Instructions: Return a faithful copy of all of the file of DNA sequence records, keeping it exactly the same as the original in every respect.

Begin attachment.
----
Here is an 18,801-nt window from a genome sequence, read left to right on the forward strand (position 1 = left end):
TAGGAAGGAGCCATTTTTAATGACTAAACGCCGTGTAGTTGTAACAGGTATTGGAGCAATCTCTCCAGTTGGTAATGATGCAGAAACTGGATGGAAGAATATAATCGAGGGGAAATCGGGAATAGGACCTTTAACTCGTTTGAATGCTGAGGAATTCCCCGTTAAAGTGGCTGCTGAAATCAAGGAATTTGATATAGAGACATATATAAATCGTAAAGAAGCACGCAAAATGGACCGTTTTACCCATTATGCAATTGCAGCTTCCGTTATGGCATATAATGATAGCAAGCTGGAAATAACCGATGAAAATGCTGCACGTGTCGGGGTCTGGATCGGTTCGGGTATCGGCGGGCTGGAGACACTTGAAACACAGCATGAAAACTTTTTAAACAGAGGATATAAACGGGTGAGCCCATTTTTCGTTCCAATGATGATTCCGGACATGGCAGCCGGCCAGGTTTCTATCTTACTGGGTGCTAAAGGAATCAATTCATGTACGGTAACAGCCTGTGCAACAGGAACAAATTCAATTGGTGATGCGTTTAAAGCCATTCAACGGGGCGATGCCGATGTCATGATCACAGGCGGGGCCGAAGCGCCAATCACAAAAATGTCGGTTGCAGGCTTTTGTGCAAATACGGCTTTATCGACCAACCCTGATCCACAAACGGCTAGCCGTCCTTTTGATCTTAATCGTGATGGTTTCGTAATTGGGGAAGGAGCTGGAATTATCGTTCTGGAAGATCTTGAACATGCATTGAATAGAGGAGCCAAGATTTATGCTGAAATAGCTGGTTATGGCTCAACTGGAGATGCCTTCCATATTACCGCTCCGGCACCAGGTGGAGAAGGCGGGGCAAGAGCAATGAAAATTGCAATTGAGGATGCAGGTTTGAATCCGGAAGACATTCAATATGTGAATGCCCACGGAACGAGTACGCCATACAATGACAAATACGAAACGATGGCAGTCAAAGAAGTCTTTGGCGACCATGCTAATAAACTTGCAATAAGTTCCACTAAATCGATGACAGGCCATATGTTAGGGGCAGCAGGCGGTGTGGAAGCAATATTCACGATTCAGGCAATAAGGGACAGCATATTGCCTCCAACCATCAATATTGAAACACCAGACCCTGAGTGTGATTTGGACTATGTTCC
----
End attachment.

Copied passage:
Here is an 18,801-nt window from a genome sequence, read left to right on the forward strand (position 1 = left end):
TAGGAAGGAGCCATTTTTAATGACTAAACGCCGTGTAGTTGTAACAGGTATTGGAGCAATCTCTCCAGTTGGTAATGATGCAGAAACTGGATGGAAGAATATAATCGAGGGGAAATCGGGAATAGGACCTTTAACTCGTTTGAATGCTGAGGAATTCCCCGTTAAAGTGGCTGCTGAAATCAAGGAATTTGATATAGAGACATATATAAATCGTAAAGAAGCACGCAAAATGGACCGTTTTACCCATTATGCAATTGCAGCTTCCGTTATGGCATATAATGATAGCAAGCTGGAAATAACCGATGAAAATGCTGCACGTGTCGGGGTCTGGATCGGTTCGGGTATCGGCGGGCTGGAGACACTTGAAACACAGCATGAAAACTTTTTAAACAGAGGATATAAACGGGTGAGCCCATTTTTCGTTCCAATGATGATTCCGGACATGGCAGCCGGCCAGGTTTCTATCTTACTGGGTGCTAAAGGAATCAATTCATGTACGGTAACAGCCTGTGCAACAGGAACAAATTCAATTGGTGATGCGTTTAAAGCCATTCAACGGGGCGATGCCGATGTCATGATCACAGGCGGGGCCGAAGCGCCAATCACAAAAATGTCGGTTGCAGGCTTTTGTGCAAATACGGCTTTATCGACCAACCCTGATCCACAAACGGCTAGCCGTCCTTTTGATCTTAATCGTGATGGTTTCGTAATTGGGGAAGGAGCTGGAATTATCGTTCTGGAAGATCTTGAACATGCATTGAATAGAGGAGCCAAGATTTATGCTGAAATAGCTGGTTATGGCTCAACTGGAGATGCCTTCCATATTACCGCTCCGGCACCAGGTGGAGAAGGCGGGGCAAGAGCAATGAAAATTGCAATTGAGGATGCAGGTTTGAATCCGGAAGACATTCAATATGTGAATGCCCACGGAACGAGTACGCCATACAATGACAAATACGAAACGATGGCAGTCAAAGAAGTCTTTGGCGACCATGCTAATAAACTTGCAATAAGTTCCACTAAATCGATGACAGGCCATATGTTAGGGGCAGCAGGCGGTGTGGAAGCAATATTCACGATTCAGGCAATAAGGGACAGCATATTGCCTCCAACCATCAATATTGAAACACCAGACCCTGAGTGTGATTTGGACTATGTTCC